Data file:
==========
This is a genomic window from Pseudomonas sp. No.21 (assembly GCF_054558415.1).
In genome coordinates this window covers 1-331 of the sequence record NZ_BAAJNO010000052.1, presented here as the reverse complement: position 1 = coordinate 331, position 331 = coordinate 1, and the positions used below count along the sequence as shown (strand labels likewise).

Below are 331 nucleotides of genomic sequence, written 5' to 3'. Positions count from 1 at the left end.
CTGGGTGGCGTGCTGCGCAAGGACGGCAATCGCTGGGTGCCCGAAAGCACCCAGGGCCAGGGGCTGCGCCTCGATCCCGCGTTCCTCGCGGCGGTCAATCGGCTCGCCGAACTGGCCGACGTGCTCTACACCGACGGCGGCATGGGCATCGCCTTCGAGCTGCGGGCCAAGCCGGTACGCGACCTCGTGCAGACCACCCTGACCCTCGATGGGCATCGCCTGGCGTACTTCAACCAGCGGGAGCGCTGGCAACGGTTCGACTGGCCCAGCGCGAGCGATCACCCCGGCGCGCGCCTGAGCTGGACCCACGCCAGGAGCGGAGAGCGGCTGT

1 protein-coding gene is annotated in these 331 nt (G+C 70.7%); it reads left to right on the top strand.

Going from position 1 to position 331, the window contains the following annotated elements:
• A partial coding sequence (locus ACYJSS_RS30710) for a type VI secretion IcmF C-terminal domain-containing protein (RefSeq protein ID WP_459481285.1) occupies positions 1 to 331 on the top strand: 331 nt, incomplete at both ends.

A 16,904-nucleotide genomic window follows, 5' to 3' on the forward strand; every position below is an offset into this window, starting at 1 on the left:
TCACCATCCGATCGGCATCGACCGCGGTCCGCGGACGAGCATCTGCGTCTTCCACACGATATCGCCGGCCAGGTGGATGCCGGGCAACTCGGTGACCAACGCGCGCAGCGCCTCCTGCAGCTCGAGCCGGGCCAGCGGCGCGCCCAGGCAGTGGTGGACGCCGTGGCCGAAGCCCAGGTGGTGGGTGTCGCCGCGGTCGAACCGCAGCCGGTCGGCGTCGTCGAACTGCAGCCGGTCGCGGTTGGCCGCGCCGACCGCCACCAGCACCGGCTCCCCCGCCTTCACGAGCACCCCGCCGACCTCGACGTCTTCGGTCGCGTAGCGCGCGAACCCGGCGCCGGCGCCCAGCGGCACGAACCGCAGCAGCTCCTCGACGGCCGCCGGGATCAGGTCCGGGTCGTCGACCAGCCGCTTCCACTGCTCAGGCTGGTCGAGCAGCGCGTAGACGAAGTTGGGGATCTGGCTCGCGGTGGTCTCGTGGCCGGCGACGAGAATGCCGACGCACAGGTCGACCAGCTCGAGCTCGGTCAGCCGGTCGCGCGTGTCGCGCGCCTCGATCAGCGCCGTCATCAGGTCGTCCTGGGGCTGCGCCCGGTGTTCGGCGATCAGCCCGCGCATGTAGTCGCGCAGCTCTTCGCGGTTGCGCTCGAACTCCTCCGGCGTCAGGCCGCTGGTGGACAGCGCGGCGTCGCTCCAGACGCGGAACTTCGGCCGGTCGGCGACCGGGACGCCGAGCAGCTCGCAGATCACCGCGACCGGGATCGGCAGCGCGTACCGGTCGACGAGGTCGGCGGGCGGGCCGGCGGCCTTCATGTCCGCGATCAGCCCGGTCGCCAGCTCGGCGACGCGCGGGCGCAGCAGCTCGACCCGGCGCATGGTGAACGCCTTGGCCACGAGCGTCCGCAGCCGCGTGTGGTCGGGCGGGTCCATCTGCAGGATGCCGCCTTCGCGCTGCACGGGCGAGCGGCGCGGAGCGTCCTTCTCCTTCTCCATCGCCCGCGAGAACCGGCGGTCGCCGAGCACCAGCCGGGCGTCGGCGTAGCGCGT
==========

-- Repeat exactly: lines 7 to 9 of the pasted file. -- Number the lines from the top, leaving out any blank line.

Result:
• A partial coding sequence (locus ACYJSS_RS30710) for a type VI secretion IcmF C-terminal domain-containing protein (RefSeq protein ID WP_459481285.1) occupies positions 1 to 331 on the top strand: 331 nt, incomplete at both ends.

A 16,904-nucleotide genomic window follows, 5' to 3' on the forward strand; every position below is an offset into this window, starting at 1 on the left:
TCACCATCCGATCGGCATCGACCGCGGTCCGCGGACGAGCATCTGCGTCTTCCACACGATATCGCCGGCCAGGTGGATGCCGGGCAACTCGGTGACCAACGCGCGCAGCGCCTCCTGCAGCTCGAGCCGGGCCAGCGGCGCGCCCAGGCAGTGGTGGACGCCGTGGCCGAAGCCCAGGTGGTGGGTGTCGCCGCGGTCGAACCGCAGCCGGTCGGCGTCGTCGAACTGCAGCCGGTCGCGGTTGGCCGCGCCGACCGCCACCAGCACCGGCTCCCCCGCCTTCACGAGCACCCCGCCGACCTCGACGTCTTCGGTCGCGTAGCGCGCGAACCCGGCGCCGGCGCCCAGCGGCACGAACCGCAGCAGCTCCTCGACGGCCGCCGGGATCAGGTCCGGGTCGTCGACCAGCCGCTTCCACTGCTCAGGCTGGTCGAGCAGCGCGTAGACGAAGTTGGGGATCTGGCTCGCGGTGGTCTCGTGGCCGGCGACGAGAATGCCGACGCACAGGTCGACCAGCTCGAGCTCGGTCAGCCGGTCGCGCGTGTCGCGCGCCTCGATCAGCGCCGTCATCAGGTCGTCCTGGGGCTGCGCCCGGTGTTCGGCGATCAGCCCGCGCATGTAGTCGCGCAGCTCTTCGCGGTTGCGCTCGAACTCCTCCGGCGTCAGGCCGCTGGTGGACAGCGCGGCGTCGCTCCAGACGCGGAACTTCGGCCGGTCGGCGACCGGGACGCCGAGCAGCTCGCAGATCACCGCGACCGGGATCGGCAGCGCGTACCGGTCGACGAGGTCGGCGGGCGGGCCGGCGGCCTTCATGTCCGCGATCAGCCCGGTCGCCAGCTCGGCGACGCGCGGGCGCAGCAGCTCGACCCGGCGCATGGTGAACGCCTTGGCCACGAGCGTCCGCAGCCGCGTGTGGTCGGGCGGGTCCATCTGCAGGATGCCGCCTTCGCGCTGCACGGGCGAGCGGCGCGGAGCGTCCTTCTCCTTCTCCATCGCCCGCGAGAACCGGCGGTCGCCGAGCACCAGCCGGGCGTCGGCGTAGCGCGT